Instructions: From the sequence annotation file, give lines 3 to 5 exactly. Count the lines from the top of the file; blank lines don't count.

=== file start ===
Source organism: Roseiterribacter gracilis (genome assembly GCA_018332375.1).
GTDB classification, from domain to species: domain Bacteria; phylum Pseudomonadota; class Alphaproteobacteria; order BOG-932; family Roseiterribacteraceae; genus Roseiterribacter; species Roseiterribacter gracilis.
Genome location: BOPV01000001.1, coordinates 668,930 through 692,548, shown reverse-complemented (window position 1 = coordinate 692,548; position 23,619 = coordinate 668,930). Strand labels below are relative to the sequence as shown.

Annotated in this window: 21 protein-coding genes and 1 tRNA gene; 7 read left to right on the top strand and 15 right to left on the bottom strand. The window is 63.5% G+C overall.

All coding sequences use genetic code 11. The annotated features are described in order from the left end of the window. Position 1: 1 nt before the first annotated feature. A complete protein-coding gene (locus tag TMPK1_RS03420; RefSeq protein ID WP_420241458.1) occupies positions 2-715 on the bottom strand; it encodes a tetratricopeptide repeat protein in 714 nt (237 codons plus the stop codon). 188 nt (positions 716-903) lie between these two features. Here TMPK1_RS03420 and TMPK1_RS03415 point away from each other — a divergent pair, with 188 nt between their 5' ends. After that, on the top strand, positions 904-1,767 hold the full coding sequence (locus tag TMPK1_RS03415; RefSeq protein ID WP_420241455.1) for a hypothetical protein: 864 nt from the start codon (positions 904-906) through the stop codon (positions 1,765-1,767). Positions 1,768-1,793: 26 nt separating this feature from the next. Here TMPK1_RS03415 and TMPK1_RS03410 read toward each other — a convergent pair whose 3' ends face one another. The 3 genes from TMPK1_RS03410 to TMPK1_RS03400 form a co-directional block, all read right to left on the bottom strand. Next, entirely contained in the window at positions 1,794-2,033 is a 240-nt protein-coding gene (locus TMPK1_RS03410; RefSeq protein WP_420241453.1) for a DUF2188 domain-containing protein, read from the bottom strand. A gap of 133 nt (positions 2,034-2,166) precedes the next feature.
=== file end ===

Genome location: BOPV01000001.1, coordinates 668,930 through 692,548, shown reverse-complemented (window position 1 = coordinate 692,548; position 23,619 = coordinate 668,930). Strand labels below are relative to the sequence as shown.

Annotated in this window: 21 protein-coding genes and 1 tRNA gene; 7 read left to right on the top strand and 15 right to left on the bottom strand. The window is 63.5% G+C overall.

All coding sequences use genetic code 11. The annotated features are described in order from the left end of the window. Position 1: 1 nt before the first annotated feature. A complete protein-coding gene (locus tag TMPK1_RS03420; RefSeq protein ID WP_420241458.1) occupies positions 2-715 on the bottom strand; it encodes a tetratricopeptide repeat protein in 714 nt (237 codons plus the stop codon). 188 nt (positions 716-903) lie between these two features. Here TMPK1_RS03420 and TMPK1_RS03415 point away from each other — a divergent pair, with 188 nt between their 5' ends. After that, on the top strand, positions 904-1,767 hold the full coding sequence (locus tag TMPK1_RS03415; RefSeq protein ID WP_420241455.1) for a hypothetical protein: 864 nt from the start codon (positions 904-906) through the stop codon (positions 1,765-1,767). Positions 1,768-1,793: 26 nt separating this feature from the next. Here TMPK1_RS03415 and TMPK1_RS03410 read toward each other — a convergent pair whose 3' ends face one another. The 3 genes from TMPK1_RS03410 to TMPK1_RS03400 form a co-directional block, all read right to left on the bottom strand. Next, entirely contained in the window at positions 1,794-2,033 is a 240-nt protein-coding gene (locus TMPK1_RS03410; RefSeq protein WP_420241453.1) for a DUF2188 domain-containing protein, read from the bottom strand. A gap of 133 nt (positions 2,034-2,166) precedes the next feature.